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Parkland raises tuition after end of COVID-19 relief

Parkland College freshman Ryan Glass cuts through steel in the welding lab.

CHAMPAIGN — Parkland College students will pay more for classes starting this summer. 

Pamela Lau is the president of Parkland College in Champaign. Courtesy of Parkland College

Parkland President Pam Lau said this is the first tuition hike for the community college in four years, because one-time cash infusions, like federal pandemic relief, are over. 

“Because of that, the board decided to go back to its tradition of doing incremental increases.” 

She said the college trustees consulted with student officers, who prefer incremental increases over large changes. 

Parkland will raise tuition by $6.25 per credit hour. For the average full-time student, tuition and student fee increases will add up to an additional $225 more a semester. 

Evan Payan is a first year student. He says the increase will squeeze his budget. 

“I live in my own apartment, so I have to juggle all the finances. I make sure that I set money aside to help with my tuition and also pay for rent, food and vet bills for my dog.” 

Payan said he can still afford the increase on his current wages and if necessary, can pick up extra hours at his job. 

Unlike Payan, many students receive state or federal financial aid through Pell or Monetary Award Program grants. 

Students can also receive a stipend for participating in certain career programs through other money Parkland receives.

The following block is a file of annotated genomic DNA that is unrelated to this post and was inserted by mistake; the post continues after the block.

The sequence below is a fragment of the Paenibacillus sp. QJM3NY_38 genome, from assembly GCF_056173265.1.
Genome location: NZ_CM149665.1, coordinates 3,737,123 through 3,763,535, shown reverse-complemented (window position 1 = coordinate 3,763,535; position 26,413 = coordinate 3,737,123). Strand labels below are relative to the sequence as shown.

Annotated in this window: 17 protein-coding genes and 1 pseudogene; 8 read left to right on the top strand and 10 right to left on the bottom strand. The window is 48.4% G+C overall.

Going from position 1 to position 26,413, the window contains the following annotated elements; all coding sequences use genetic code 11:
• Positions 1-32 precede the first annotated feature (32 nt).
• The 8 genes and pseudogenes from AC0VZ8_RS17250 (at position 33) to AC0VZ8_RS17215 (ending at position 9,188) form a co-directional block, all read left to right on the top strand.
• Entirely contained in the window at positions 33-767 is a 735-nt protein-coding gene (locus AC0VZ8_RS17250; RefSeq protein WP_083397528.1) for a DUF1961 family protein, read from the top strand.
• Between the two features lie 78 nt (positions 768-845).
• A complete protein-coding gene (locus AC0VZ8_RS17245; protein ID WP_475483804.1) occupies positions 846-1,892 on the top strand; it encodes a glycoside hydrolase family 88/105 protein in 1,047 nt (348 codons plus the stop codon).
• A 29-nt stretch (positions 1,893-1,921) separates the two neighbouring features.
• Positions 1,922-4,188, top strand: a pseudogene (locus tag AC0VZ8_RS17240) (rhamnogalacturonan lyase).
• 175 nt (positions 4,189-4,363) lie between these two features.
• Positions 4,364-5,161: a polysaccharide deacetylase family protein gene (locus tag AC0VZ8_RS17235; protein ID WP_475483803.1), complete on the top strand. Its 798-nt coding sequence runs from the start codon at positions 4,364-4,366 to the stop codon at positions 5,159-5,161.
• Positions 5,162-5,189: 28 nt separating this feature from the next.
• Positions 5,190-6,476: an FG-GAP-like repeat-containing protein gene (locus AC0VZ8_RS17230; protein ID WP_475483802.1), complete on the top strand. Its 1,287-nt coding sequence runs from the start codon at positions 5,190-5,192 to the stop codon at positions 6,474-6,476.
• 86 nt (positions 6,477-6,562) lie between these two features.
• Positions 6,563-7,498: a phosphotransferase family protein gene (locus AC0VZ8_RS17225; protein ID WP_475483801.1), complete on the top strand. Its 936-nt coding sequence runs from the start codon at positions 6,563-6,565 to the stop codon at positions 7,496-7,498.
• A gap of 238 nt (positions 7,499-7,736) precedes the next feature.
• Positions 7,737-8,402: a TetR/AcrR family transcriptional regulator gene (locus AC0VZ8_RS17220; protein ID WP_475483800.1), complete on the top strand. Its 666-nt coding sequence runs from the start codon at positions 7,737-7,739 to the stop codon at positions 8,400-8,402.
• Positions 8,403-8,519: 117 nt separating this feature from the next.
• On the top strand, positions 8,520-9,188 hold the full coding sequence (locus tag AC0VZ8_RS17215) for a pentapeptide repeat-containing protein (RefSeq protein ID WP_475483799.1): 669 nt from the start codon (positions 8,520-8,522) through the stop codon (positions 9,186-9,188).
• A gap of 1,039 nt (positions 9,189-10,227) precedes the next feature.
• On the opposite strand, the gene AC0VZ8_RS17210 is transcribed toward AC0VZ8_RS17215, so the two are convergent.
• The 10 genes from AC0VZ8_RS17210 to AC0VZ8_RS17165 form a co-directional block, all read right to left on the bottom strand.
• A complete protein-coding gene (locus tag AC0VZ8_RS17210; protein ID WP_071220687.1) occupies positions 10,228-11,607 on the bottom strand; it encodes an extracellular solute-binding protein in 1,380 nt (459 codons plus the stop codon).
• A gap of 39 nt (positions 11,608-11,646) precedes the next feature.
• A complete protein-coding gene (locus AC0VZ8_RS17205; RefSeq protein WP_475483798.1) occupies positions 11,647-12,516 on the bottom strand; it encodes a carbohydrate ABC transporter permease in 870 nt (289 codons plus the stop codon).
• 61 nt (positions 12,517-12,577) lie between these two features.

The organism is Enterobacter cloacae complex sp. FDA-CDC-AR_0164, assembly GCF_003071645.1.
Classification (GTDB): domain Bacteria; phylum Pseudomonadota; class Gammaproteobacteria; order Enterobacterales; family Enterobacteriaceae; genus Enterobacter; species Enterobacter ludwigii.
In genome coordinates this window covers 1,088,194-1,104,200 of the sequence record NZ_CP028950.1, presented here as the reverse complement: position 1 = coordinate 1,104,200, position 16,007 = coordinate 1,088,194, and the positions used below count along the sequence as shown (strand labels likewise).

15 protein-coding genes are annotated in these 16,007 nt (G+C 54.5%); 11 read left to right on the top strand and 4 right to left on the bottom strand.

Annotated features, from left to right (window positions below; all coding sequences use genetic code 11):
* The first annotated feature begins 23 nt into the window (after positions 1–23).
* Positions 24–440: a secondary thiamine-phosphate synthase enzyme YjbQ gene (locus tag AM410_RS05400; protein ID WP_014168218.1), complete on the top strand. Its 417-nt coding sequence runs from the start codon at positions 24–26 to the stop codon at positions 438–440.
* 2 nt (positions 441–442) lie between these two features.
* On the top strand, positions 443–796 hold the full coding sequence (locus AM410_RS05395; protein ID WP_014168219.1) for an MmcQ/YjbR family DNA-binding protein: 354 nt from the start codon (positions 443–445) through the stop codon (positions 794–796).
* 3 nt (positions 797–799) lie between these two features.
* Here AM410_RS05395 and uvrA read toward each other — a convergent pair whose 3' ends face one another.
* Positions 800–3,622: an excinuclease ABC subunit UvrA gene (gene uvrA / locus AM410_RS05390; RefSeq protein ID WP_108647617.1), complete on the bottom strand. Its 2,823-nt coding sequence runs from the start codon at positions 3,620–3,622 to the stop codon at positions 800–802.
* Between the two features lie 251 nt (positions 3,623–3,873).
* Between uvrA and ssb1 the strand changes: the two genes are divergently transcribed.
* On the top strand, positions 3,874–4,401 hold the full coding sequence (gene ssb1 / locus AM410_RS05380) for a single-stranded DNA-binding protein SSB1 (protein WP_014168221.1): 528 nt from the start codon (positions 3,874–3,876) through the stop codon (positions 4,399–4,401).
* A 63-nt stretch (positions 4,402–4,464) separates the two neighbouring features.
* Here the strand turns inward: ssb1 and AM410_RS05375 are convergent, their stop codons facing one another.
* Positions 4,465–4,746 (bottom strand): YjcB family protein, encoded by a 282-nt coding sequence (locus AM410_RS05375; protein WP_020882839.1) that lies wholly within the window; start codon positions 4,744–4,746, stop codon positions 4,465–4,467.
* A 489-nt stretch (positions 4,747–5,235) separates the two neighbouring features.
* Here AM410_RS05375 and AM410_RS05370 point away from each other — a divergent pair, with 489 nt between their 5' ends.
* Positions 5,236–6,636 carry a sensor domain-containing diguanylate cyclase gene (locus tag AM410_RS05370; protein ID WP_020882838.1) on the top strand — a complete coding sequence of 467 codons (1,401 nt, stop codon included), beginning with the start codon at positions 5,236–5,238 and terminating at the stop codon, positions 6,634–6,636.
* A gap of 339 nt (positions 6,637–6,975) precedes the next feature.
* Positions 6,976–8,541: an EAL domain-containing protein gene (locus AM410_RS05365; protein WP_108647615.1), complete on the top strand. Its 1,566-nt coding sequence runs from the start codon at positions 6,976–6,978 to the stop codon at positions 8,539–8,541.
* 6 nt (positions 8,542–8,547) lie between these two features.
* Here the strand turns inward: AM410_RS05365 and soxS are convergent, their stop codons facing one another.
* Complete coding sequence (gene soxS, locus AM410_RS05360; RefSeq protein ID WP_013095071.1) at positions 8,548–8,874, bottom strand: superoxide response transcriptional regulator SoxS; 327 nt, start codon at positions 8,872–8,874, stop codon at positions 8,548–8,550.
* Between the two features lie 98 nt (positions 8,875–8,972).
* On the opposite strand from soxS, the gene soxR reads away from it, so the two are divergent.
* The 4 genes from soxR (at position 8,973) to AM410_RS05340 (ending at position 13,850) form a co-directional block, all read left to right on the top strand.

Eager Dunn wants to start his own construction business, and he hopes HVAC and other certifications will help him achieve that. He plans to take a construction course with a stipend this fall, so the tuition increase will not affect him. 

“I don’t make that much,” Dunn said. “If I had to pay, it would definitely affect my living situation right now.” 

The Parkland College Board of Trustees considers whether to raise tuition around this time every year, according to President Pam Lau. She said the next potential increase would be in a year, or the board could hold the rate flat. 

Emily Hays is a reporter for Illinois Public Media. Follow her on Twitter@amihatt.

Picture of Emily Hays

Emily Hays

Emily Hays started at WILL in October 2021 after three-plus years in local newsrooms in Virginia and Connecticut. She has won state awards for her housing coverage at Charlottesville Tomorrow and her education reporting at the New Haven Independent. Emily graduated from Yale University where she majored in History and South Asian Studies.

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